April 16, 2020
[Updated April 17, 2020] The IRS posted updated FAQ’s related to temporary procedures permitting refund claims, requested on Form 1045, Application for Tentative Refund, or Form 1139, Corporation Application for Tentative Refund, to be submitted via fax to 844-249-6237. Only claims allowed under the CARES Act, refund claims related to net operating losses, as described in this alert, are eligible refund claims under these temporary procedures.
The Coronavirus Aid, Relief, and Economic Security Act (“CARES Act”) provides a temporary option to carry back net operating losses (“NOLs”) for five-years for most taxpayers.
This provision is essentially a short-term reversal of the NOL carryback repeal enacted by the Tax Cuts and Jobs Act of 2017 (“TCJA”). Prior to the passage of the TCJA, taxpayers were able to carry back NOLs for two years and then carry forward any remaining NOLs for twenty years. These NOLs were available to offset up to one hundred percent of taxable income in each tax year. In addition to eliminating the ability to carry back NOLs, the TCJA imposed a limit on the deduction of NOL carryforwards to eighty percent of taxable income (the 80% limitation).
General Liquidity Opportunity from NOL Generated Refunds
Under the CARES Act, NOLs generated in tax years beginning after December 31, 2017 and before January 1, 2021 may now be carried back to offset taxable income earned during the five-year period prior to the year the NOL was generated. In addition, the CARES Act temporarily removes the 80% limitation on NOL carryforwards, permitting taxpayers to offset one hundred percent of taxable income in tax years 2018, 2019 and 2020.
These changes may provide additional liquidity opportunities for taxpayers that normally have taxable income but because of the current COVID-19 breakout are anticipating an NOL in the current tax year or that had NOLs in 2018 or 2019 that were previously subject to the 80% limitation. The ability to carry back NOLs generated in a year in which the corporate tax rate was 21% (as modified by the TCJA) to an earlier tax year where the tax rate was 35% may provide much needed liquidity. However, taxpayers are cautioned that there are numerous considerations to be worked through before deciding to utilize this temporary rule change, including various documentation requirements to support the NOLs and navigating the potentially negative impact of such carrybacks on other tax provisions (e.g., tax credits).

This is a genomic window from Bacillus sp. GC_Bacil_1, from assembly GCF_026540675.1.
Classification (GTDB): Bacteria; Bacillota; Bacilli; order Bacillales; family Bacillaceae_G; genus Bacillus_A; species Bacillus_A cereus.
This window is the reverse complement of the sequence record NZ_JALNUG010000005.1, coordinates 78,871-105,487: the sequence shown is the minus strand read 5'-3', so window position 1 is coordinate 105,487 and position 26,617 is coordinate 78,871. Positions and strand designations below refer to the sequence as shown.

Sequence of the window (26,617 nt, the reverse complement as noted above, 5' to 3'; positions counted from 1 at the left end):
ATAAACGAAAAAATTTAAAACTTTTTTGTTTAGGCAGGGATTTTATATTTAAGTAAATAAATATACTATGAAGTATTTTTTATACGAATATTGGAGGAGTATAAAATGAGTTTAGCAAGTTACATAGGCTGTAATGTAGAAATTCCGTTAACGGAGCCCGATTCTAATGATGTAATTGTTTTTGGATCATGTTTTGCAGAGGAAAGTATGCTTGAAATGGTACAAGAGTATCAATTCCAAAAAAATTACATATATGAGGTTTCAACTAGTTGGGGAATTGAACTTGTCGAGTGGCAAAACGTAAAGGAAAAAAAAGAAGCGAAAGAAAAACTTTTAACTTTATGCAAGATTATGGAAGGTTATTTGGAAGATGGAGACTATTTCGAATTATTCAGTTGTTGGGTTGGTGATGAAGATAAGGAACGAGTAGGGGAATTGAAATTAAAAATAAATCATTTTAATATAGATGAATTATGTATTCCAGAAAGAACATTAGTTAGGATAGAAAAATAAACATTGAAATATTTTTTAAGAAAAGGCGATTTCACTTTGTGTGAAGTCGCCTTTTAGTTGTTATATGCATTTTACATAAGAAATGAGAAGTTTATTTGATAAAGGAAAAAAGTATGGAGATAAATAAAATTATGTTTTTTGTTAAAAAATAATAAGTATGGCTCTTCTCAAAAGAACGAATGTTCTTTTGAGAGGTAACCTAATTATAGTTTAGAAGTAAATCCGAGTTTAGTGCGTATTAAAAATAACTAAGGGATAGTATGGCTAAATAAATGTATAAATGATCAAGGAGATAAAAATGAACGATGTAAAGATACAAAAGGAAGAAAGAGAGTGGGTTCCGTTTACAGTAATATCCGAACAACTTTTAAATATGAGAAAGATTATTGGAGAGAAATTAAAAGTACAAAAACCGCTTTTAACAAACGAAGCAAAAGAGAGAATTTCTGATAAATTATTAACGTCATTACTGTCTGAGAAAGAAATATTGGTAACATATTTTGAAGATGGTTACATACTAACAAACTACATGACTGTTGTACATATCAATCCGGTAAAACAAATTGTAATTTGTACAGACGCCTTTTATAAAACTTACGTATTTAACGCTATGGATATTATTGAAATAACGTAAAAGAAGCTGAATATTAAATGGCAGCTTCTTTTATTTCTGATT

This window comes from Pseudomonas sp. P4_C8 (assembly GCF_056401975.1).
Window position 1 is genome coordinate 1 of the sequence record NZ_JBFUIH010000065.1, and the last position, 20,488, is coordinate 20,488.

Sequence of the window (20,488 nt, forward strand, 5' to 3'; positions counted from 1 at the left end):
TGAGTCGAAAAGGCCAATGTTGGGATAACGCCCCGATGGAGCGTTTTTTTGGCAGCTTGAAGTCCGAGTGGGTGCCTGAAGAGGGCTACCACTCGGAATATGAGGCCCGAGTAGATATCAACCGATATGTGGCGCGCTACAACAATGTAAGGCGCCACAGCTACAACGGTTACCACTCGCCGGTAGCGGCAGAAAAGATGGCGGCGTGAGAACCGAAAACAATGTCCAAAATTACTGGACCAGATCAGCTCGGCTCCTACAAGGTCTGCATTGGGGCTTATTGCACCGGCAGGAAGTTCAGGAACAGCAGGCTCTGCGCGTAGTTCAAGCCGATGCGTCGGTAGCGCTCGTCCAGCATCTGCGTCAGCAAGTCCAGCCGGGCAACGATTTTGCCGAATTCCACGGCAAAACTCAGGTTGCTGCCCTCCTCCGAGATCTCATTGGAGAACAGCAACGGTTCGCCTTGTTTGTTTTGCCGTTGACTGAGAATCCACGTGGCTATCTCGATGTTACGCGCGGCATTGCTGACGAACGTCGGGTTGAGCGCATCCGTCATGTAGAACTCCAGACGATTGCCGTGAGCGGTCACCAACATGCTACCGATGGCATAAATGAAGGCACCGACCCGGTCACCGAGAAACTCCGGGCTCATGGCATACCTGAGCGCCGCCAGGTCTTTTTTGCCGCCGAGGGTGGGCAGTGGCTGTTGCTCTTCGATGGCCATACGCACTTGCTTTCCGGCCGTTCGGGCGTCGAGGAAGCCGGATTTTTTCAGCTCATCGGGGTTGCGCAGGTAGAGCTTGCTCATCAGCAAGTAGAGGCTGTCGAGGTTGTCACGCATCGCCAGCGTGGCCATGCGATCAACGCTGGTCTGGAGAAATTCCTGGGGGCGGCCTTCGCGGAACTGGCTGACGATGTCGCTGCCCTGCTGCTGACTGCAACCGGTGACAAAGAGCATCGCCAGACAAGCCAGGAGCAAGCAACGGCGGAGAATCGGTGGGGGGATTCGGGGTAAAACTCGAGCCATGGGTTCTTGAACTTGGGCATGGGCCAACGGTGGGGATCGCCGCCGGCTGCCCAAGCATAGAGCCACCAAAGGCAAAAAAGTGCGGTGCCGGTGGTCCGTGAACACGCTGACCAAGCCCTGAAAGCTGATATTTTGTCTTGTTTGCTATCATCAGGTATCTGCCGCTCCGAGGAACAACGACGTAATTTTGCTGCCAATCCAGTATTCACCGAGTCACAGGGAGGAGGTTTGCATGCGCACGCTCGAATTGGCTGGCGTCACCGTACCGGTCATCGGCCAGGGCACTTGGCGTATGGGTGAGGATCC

Under the general rules of Section 172 of the Internal Revenue Code, NOLs allowed by the CARES Act must first be carried back to the tax year beginning five years before the year the loss was generated. Any unused NOL may then be applied to more recent years until fully utilized. Partnerships seeking to utilize this short-term NOL carryback option will need to utilize the temporary procedural relief provided to partnerships under recently released Revenue Procedure 2020-23. Corporate taxpayers seeking to utilize the NOL carryback rules will need to file IRS Form 1139, Corporate Application for Tentative Refund, or file an amended tax return for the year in which the NOL deduction is to be claimed.
Opportunity for a Fresh Look at Recent Acquisitions
The NOL changes summarized above may provide opportunities for tax savings arising from sales events occurring since January 1, 2018. Specifically, if a business was sold since the 2018 threshold for the NOL changes under the CARES Act, and was in a loss position during the year of the sale, it may that the seller is now entitled to unexpected tax refunds resulting from previously disallowed NOL carrybacks. Obviously, it will be necessary to review the terms of applicable transaction agreements in order to determine how such losses are allocated. However, taxpayers in such situations should consider undertaking such an analysis.